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Larry Legend Hardcover – September, 1998
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Even without his masterful debut as coach of the 1997-1998 Indiana Pacers, Larry Bird's brilliant, gutsy career with the Boston Celtics--three NBA championship rings and a trio of Most Valuable Player trophies--cries out for celebration and reassessment. He was a dominant player, a thinking player who controlled the game as much with his leadership as his keen passing, tough "D," and the soft touch of his jumper. In Larry Legend, Shaw interweaves chapters of Bird's biography with chapters chronicling his Coach of the Year season to create a hybrid volume; rather than do both well, he does both adequately. Everything is here--Bird's French Lick, Indiana, childhood; why he left Bobby Knight and the Indiana University pressure cooker for lower profile Indiana State; the glory years with the Celtics; the rivalry with Magic Johnson; the back problems; and the ways he re-created the Pacers in his own court-burned image. The problem is presentation. As he jumps back and forth in time, Shaw impedes his own flow, a foul that Bird never committed. That's too bad, because Shaw is a capable reporter who loves his subject and does an otherwise admirable job of fleshing out the life of a man beneath the "Legend" of the title. --Jeff Silverman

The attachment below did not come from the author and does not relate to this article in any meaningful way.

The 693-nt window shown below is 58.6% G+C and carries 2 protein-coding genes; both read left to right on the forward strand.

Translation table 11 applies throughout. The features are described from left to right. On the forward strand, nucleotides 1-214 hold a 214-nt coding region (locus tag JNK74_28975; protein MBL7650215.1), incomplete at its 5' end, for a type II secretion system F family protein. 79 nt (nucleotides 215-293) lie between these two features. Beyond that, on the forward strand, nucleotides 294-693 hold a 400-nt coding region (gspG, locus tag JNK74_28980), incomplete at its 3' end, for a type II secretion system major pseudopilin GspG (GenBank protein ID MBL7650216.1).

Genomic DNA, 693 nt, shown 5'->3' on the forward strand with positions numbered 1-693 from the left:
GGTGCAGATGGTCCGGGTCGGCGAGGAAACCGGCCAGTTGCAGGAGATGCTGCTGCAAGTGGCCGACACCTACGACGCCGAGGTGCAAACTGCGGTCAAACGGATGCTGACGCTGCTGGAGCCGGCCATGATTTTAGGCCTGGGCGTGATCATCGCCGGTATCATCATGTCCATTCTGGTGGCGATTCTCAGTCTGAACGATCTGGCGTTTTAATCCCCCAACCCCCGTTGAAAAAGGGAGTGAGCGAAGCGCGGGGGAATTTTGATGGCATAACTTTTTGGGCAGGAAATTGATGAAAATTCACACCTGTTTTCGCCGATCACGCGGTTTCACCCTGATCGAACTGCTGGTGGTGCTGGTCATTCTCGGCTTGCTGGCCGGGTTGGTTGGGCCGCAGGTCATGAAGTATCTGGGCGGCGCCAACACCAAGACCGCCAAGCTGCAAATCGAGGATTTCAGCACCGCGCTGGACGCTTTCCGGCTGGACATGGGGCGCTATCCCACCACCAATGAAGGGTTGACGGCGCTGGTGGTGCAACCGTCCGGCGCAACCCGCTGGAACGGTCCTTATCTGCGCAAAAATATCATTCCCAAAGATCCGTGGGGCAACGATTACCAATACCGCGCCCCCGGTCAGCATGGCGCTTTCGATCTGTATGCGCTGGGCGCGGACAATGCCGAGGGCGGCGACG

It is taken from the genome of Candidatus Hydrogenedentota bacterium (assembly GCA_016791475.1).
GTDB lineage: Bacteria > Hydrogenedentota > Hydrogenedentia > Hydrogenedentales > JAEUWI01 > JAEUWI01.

This book capitalizes on the phenomenal success of Larry Bird in his first season as a head coach in the National Basketball Association. In coaching, Bird wisely stuck to the farmerlike work habits of his playing career, habits that elevated him from high-school star in tiny French Lick, Indiana, to having his jersey hung in the hallowed rafters of Boston Garden. The simple approach to coaching worked, and Bird's team, the Indiana Pacers, far exceeded expectations, earning him Coach of the Year honors. Despite alternate chapters on Bird's whole career, Shaw's book does little to augment Bird's autobiography, Drive (1989). This is mainly a game log of Bird's rookie year as a coach, and it rarely takes us inside the action or relationships between thoroughbred athletes. Still, Bird's status as one of the key figures in basketball's exponential rise in popularity, along with last year's coaching success, is certain to attract fans to this journeyman effort. Dane Carr
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